This thread has gotten way off topic and damn near needs it's own thread. So I'm just going to say this. Even though I don't like the situation of mass transit here, I'm damn sure not giving up my good job, friends, family, lower COL, and everything I do enjoy just so I can be closer to more tea shops and trendy foods. Stuff I wouldn't eat regardless because I'm into soul food, American food, ect. But if I really didn't want a car that bad, I would skip Chicago all together and move to NYC which has much better PT than Chicago and Detroit combined and have all the trendy shops you could ever go to in a lifetime. But like I said, not a high priority in my life but to each his own.

Quote:
Originally Posted by newengland17 View Post
Hell yes, American cities have been totally gutted, Detroit is not a special case at all, we are a suburban nation, know your history. The racial tension exists all over the country, at least Detroit hasn't had riots in the last half century, unlike most other US cities.
Show me some links of other major cities that lost 90% of their peak white populations . That only one that even comes close is maybe STL, Memphis, or Chicago.
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Old 06-05-2017, 11:20 AM
 
Location: Chicago
939 posts, read 843,762 times
Reputation: 1102
I mean, the topic is dislikes and likes about Metro Detroit. I feel like it's gone more in depth than discussing the lack of certain chains, and it's nice to have a critique of the area that ISN'T coming from a "city of Detroit is scary, don't go to Eastern Market because someone died there in 1977!" perspective.

Regarding Chicago and NYC, for as much as Chicago is everyone in Michigan's go-to idea of a big city it is still a Midwestern city and is, as such, far more affordable than the large coastal metros. One can easily find a periodic one bedroom for $1100 a month in Lincoln Park, a cursory search in Brooklyn revealed nothing but actual rooms for rent in larger apartments at that price. It's a value. At that price point, the increase from Ann Arbor would be ~$100 for infinitely more things. No brainer, tbh.
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Old 06-05-2017, 01:19 PM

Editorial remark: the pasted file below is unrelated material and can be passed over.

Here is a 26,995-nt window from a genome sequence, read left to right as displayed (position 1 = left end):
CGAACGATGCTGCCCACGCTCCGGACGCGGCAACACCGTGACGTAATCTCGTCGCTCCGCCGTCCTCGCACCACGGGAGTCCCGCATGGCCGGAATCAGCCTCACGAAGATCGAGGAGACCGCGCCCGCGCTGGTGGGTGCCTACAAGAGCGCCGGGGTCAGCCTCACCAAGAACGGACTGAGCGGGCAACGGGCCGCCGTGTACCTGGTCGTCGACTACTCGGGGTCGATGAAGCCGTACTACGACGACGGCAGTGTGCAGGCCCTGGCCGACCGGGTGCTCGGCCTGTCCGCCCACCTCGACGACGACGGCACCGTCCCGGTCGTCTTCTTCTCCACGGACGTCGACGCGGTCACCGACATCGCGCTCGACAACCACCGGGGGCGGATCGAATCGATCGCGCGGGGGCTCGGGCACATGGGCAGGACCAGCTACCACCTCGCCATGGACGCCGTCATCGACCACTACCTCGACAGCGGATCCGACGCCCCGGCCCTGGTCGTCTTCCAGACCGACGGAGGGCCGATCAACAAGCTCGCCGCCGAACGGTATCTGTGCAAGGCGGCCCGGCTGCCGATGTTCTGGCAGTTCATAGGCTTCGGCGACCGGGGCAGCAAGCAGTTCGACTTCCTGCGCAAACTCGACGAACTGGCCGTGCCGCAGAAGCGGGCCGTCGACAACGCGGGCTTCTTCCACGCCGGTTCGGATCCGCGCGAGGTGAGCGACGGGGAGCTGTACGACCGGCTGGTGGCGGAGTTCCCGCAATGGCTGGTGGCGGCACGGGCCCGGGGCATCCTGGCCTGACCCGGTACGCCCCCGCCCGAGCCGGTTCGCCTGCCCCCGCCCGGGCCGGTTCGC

Location: Nashville, TN -
6,502 posts, read 3,531,973 times
Reputation: 7996
Quote:
Originally Posted by Geo-Aggie View Post
I feel like what newdixiegirl is describing is suburbanites, in general, while making a false correlation to Detroit and suggesting that it's the only place in the world with suburbanites. And while brodie734 makes some valid points about the amount of sprawl in Metro Detroit, it's again ignorant of most metros. Detroit is not a compact metro, but it is not one of the worst offenders regarding sprawl. Interestingly enough, according to this 2014 analysis done by Smart Growth America, just about each of the most sprawling metros is in the South, and among those is Nashville-Davidson/Murfreesboro/Franklin, Tennessee - yes, according to actual data (which is more important than anecdotes) Nashville sprawls worse than Detroit.

So how bad is Detroit? Well, sadly they separate out Wayne County from Oakland/Macomb, but according to their metrics out of 221 metros analyzed, Wayne County is the 13th least sprawling metro, while Oakland/Macomb is 201st (20th worst). They base this off multiple metrics such as Density, Land use mix, Activity centering, and Street connectivity. What it sounds like people are discussing most is here is Density - which Detroit is admittedly not among the top 20 in, but it still scores better than average. If we composite these based on weighted population Wayne/Oakland/Macomb county would score right around 100th and be comparable to cities like Toledo, Dayton, or Sacramento.

When we separate things out county by county, with a median score of 100 (high being less sprawl, lower being more sprawl) Wayne County scores 139.0, Washtenaw County scores 120.43, Macomb County scores 111.9, and Oakland County scores 110.46.